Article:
Wall Street stocks rose for the second straight session Tuesday, led by resurgent oil shares and retailers after a pair of US clothing chains raised their earnings forecasts.
Dow members ExxonMobil rose 1.8 percent and Chevron 3.4 percent, extending Monday's gains as investors continued to pile into the beaten-down sector.
Retail stocks jumped after Victoria's Secret parent company L Brands and teen retailer American Eagle Outfitters lifted their earnings forecasts, with the latter saying it was able to charge full prices and resort less frequently to promotions.
L Brands rose 3.0 percent, while American Eagle gained 7.9 percent. Among other retailers, Dow member Wal-Mart Stores added 0.9 percent, Target 1.3 percent and Best Buy 0.9 percent.
"Just about anything tied to the consumer is having an above-average day today," said Michael James, managing director of equity trading at Wedbush Securities.
The Dow Jones Industrial Average ended up 89.39 points (0.50 percent) at 17,918.15.
The broad-based S&P 500 rose 5.74 (0.27 percent) to 2,109.79, while the tech-rich Nasdaq Composite Index advanced 17.98 (0.39 percent) to 5,145.13.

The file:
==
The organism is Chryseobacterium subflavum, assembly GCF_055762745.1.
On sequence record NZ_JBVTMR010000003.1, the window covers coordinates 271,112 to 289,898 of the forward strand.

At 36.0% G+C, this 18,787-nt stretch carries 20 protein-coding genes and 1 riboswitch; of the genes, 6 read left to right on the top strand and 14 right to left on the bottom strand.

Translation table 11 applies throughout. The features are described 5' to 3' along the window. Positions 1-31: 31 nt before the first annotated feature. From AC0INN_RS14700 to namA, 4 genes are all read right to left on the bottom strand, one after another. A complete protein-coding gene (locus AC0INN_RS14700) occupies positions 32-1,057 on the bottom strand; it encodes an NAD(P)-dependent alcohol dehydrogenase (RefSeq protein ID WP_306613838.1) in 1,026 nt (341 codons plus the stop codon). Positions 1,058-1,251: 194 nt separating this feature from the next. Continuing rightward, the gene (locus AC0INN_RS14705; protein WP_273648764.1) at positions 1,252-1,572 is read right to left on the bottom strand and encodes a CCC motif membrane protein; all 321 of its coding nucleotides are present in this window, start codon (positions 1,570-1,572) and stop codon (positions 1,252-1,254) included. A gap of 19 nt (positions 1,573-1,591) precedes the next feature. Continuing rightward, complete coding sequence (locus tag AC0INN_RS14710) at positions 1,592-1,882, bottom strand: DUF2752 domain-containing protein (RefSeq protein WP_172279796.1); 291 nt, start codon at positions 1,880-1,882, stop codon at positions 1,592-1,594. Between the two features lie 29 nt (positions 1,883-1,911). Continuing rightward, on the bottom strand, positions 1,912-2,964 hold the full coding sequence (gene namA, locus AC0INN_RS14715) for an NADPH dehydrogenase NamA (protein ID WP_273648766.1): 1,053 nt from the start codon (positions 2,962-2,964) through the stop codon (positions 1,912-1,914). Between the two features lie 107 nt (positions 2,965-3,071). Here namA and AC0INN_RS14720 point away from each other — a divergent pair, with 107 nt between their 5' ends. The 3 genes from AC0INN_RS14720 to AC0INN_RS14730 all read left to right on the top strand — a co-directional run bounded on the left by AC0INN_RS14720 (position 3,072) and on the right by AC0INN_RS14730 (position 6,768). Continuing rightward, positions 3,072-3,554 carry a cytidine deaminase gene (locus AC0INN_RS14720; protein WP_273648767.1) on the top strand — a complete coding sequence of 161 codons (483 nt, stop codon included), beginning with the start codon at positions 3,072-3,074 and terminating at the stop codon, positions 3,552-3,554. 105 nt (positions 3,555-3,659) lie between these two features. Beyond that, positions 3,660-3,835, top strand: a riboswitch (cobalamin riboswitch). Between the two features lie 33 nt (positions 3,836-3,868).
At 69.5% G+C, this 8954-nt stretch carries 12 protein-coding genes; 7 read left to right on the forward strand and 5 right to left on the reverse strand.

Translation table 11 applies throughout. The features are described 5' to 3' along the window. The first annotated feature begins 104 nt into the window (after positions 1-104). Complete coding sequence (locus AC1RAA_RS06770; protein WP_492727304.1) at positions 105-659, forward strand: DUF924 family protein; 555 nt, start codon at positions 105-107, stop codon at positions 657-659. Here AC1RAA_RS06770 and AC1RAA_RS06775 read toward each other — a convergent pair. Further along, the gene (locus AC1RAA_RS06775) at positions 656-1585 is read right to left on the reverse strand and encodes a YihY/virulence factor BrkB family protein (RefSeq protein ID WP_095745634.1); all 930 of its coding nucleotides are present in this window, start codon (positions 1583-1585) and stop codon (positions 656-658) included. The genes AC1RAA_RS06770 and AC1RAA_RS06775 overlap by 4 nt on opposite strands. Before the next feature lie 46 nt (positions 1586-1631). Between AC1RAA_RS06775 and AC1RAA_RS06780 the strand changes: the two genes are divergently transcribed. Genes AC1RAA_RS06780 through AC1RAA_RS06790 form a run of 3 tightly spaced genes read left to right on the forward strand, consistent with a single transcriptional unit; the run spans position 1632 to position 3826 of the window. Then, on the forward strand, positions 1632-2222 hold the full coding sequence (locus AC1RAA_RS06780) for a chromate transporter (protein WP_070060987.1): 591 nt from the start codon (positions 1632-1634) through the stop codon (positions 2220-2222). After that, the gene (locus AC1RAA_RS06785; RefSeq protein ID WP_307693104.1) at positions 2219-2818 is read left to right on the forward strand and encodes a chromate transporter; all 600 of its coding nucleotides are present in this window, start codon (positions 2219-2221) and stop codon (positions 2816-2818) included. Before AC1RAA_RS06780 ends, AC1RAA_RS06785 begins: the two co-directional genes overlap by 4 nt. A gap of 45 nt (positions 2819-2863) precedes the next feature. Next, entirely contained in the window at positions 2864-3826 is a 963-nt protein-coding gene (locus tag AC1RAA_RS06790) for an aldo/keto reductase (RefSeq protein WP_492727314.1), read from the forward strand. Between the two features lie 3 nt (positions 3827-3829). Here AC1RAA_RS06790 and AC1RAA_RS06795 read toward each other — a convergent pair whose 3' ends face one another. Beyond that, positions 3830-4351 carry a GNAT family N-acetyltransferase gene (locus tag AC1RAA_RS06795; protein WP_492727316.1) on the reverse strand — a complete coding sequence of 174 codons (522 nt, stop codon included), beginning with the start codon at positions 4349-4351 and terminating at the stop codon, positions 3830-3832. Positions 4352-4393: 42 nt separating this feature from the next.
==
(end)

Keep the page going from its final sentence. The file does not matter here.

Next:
Insurer American International Group (AIG) fell 4.4 percent as it rejected activist investor Carl Icahn's idea to split into three parts. AIG though reported a third-quarter loss of $231 million.
King Digital Entertainment, the creator of the "Candy Crush" game, jumped 14.9 percent on news it agreed to be acquired by Activision Blizzard for $5.9 billion. Activision fell 3.6 percent.
General Motors rose 0.6 percent and Ford gained 0.4 percent after both automakers reported their best US October sales in 11 years.
Car rental company Avis Budget plunged 11.4 percent as it projected full-year profit of $3.10-$3.25 per share, down from the August forecast for $3.15-$3.45. The company expects a negative hit from foreign exchange fluctuations of 20 cents per share.
Fitbit, maker of wireless fitness trackers, fell 8.6 percent despite projecting better-than-expected profits. Analysts pointed to concerns about high valuation and to a plan to sell some 24 million additional shares, including from a follow-on equity offering after the recent IPO.
Bond prices fell. The yield on the 10-year US Treasury rose to 2.21 percent from 2.18 percent Monday, while the 30-year advanced to 3.00 percent from 2.95 percent. Bond prices and yields move inversely.